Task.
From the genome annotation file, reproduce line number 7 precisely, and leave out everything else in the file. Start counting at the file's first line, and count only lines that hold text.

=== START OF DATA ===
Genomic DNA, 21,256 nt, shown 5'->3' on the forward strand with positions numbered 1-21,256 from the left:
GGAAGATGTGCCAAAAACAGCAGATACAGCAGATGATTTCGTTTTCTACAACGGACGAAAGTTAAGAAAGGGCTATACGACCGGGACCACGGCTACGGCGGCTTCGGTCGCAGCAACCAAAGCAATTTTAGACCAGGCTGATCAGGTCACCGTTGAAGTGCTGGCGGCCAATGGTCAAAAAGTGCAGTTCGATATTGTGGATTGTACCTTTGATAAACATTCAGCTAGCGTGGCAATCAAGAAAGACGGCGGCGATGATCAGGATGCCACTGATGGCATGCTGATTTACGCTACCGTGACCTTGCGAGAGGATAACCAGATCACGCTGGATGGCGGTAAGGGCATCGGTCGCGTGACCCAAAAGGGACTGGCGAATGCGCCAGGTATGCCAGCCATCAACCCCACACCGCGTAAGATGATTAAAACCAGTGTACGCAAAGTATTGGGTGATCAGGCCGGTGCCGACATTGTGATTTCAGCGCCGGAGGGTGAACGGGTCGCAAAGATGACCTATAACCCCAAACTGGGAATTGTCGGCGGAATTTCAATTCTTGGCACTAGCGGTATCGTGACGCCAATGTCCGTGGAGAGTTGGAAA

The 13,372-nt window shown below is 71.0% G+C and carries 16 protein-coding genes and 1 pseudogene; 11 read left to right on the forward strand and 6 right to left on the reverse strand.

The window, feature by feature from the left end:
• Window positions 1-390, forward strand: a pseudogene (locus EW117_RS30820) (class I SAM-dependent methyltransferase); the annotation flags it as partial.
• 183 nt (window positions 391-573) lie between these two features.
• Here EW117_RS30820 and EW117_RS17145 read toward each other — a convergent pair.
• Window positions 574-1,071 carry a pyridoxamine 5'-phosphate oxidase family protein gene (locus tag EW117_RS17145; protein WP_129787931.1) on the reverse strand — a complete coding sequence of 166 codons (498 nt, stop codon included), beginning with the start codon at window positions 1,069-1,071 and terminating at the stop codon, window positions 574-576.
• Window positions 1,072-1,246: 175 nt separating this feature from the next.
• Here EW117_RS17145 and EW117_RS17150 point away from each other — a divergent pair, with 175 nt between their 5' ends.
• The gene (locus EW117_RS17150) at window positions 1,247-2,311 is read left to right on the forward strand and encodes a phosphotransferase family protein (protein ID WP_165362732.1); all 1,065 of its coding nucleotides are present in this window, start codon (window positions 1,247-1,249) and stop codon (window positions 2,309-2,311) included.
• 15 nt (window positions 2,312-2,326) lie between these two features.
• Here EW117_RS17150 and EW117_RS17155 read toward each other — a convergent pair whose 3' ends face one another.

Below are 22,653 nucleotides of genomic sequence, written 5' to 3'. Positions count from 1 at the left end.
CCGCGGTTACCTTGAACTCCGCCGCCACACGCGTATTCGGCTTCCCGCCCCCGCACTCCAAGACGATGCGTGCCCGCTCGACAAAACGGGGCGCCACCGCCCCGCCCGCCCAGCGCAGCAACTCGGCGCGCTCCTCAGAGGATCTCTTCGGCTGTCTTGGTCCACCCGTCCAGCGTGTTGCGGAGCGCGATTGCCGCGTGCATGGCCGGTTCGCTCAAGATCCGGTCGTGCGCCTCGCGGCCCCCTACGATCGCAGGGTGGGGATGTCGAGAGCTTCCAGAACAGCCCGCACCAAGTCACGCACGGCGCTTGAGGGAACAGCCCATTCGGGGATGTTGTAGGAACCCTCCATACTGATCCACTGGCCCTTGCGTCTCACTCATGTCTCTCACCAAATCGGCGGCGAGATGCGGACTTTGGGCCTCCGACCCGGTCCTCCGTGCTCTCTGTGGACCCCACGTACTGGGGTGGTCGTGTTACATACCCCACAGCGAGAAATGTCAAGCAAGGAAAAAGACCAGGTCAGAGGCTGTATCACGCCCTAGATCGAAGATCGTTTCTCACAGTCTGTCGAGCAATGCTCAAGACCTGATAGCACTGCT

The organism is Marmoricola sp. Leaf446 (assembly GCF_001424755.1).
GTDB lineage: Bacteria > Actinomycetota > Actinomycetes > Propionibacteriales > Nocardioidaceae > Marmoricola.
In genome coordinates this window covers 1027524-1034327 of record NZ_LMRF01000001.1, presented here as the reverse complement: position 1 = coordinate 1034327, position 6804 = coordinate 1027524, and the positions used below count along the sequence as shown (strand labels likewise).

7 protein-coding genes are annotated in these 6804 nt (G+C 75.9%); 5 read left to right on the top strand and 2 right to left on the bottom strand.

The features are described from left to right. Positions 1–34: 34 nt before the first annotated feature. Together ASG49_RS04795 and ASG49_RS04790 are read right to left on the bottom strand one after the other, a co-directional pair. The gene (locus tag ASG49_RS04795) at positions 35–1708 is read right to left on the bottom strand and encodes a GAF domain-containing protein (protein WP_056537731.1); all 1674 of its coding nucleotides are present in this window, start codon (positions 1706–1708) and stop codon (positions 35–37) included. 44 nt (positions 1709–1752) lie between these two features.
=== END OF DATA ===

• Here EW117_RS30820 and EW117_RS17145 read toward each other — a convergent pair.